But some lawmakers were resolved not to waste this year's pension crisis. And union leaders agreed to meet them part way.
"I told [Evans], 'All the Republicans will be voting yes. However, we'd like to offer some amendments,' " State Rep. Bill Adolph (R., Delaware) said.
Under Evans' bill, long-term minimum pension subsidies from the state and school districts were increased, in exchange for delaying the balloon payments that had threatened to boost subsidies for the pension systems from $1.4 billion this year to $5.9 billion two years from now. With the new law, they still rise, to $2.5 billion, and more in future years.
Adolph and Rep. Glen Grell (R., Cumberland) said they wanted to go further: Reduce pensions for new workers hired, starting next year. Push most workers' retirement age to 65, from 60. End big up-front payouts as a retirement option. Make workers stay on the job 10 years, instead of five, before qualifying for pensions. And give them 2 percent of their top pay for each year they work, down from 2.5 percent.
Instead of throwing them out of his office in deference to the well-organized public-worker lobby, Evans and his fellow Democrats "ended up sitting down and talking," said Barbara Fellencer, spokeswoman for the House Appropriations Committee, which Evans heads.
Union leaders also caucused. "We started saying, 'We've got to do something about this, especially in light of all the talk about converting the pension plan into a 401(k)-style defined-contribution plan," under which workers, not the state, would bear the risk of investment-market losses, said David Fillman, elected leader of AFSCME Council 13, which represents 45,000 state employees.
The resulting bill "was a reversal" of the Ridge law that had increased pensions and eligibility, Fillman said.
The unions won some points. "We felt it was a matter of equity that workers had the option to pay more" if they wanted to keep old-style higher pensions, James Testerman, president of the 191,000-plus-member Pennsylvania State Education Association, told me. House leaders agreed to let new hires choose pensions that still accrue at the old, faster rate - if they agreed to put 9.3 percent of each paycheck into the pension plan, up from the standard 6.25 percent.
On June 9, a week before the Harrisburg vote, Testerman called a meeting of his 53-member board. He said more than 90 percent approved the bill. "People ought to agree to pay a little bit more," he said.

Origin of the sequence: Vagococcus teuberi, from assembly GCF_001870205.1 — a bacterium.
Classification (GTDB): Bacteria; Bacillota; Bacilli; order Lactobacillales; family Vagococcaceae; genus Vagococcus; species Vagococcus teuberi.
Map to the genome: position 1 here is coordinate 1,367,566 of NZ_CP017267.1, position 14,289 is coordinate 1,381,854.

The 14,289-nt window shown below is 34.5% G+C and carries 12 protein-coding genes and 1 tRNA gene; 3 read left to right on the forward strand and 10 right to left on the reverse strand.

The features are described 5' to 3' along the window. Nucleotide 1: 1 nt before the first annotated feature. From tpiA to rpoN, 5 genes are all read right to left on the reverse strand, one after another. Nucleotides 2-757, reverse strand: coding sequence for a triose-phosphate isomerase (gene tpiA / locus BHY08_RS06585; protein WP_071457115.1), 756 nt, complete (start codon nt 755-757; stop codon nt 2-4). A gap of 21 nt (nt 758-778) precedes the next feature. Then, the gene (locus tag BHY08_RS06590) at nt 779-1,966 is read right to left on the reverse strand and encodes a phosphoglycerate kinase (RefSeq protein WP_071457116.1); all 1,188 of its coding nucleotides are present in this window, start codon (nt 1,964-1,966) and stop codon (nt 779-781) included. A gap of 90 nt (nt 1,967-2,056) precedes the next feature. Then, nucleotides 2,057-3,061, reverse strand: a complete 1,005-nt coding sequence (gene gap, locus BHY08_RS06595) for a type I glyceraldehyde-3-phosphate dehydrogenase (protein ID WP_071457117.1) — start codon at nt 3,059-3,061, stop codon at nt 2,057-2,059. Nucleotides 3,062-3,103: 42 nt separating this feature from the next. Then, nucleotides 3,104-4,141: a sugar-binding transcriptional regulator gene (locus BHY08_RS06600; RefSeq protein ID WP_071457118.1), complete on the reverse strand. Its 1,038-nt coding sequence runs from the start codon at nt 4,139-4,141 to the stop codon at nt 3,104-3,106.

Not everyone is sharing the cost. While state legislators are covered, judges won't be affected by the law, state courts spokesman Tom Darr said. They will still be pension-eligible after just five years, and they won't have to pay more for their benefits.
Despite its lopsided majority in the House, the bill is not a sure thing in the Senate.
"The original bill that would postpone the day of reckoning had a cost of $52 billion" over 30 years, while the new pension rules "reduce that cost by $25 billion," Senate Majority Leader Dominic Pileggi (R., Delaware/Chester) said. "But there still remains the fact the package, taken together, increases the cost to taxpayers by $27 billion.
"We're looking at ways to reduce that cost and incur additional savings," Pileggi said. "There's still members in the Senate who support a movement, in whole or in part, to a defined-contribution plan."
Gov. Rendell "is generally supportive," but the bill "will be subject to revision," added his spokesman, Gary Tuma. It's still not decided how much the state will put into the pension funds in its next budget.
"Is it a cure? Absolutely not," said James McAneny, head of the Pennsylvania Public Employees Retirement Commission. "It's a way to soften the blow" of closing the multibillion-dollar gap between what Pennsylvania owes and what it has set aside to pay.
McAneny blames not just higher pensions and lower payments after the 2001 law, but a 2003 law that further lowered public pension subsidies in hopes the stock market would recover.
"We pretended we didn't need" more money for the plans "because the systems were going to earn their way out of it," McAneny said. "We almost did."
But the stock market collapse of 2008 dropped both plans' assets back to 2001 levels, while their obligations to future retirees kept growing. State revenue also fell, closing off higher state subsidies as a way out of the mess.
The House bill "is like a refinancing," McAneny says. The state still faces much higher payments, but the worst doesn't kick in for years.
McAneny says he believes in "the capitalistic system" and an eventual market recovery, and in guaranteed pensions, which he said prevent state workers from ending up as state welfare recipients when they're old.
He's less supportive of the dozens of agency administrators and assistant principals who retire each year at more than $100,000 a year. (Union leader Testerman defends them: "It's a good income. But it's not as high as they would find in the private sector.")
McAneny objects most to the practice of alternately ignoring pension finance and imposing frenzied, short-term solutions. Pennsylvania needs to "spend some time deciding: What does the employer, in this case the government, owe its employees? What is a fair level of compensation, in the paycheck, and in the pension?"
Contact Joseph N. DiStefano at 215-854-5194 or JoeD@phillynews.com.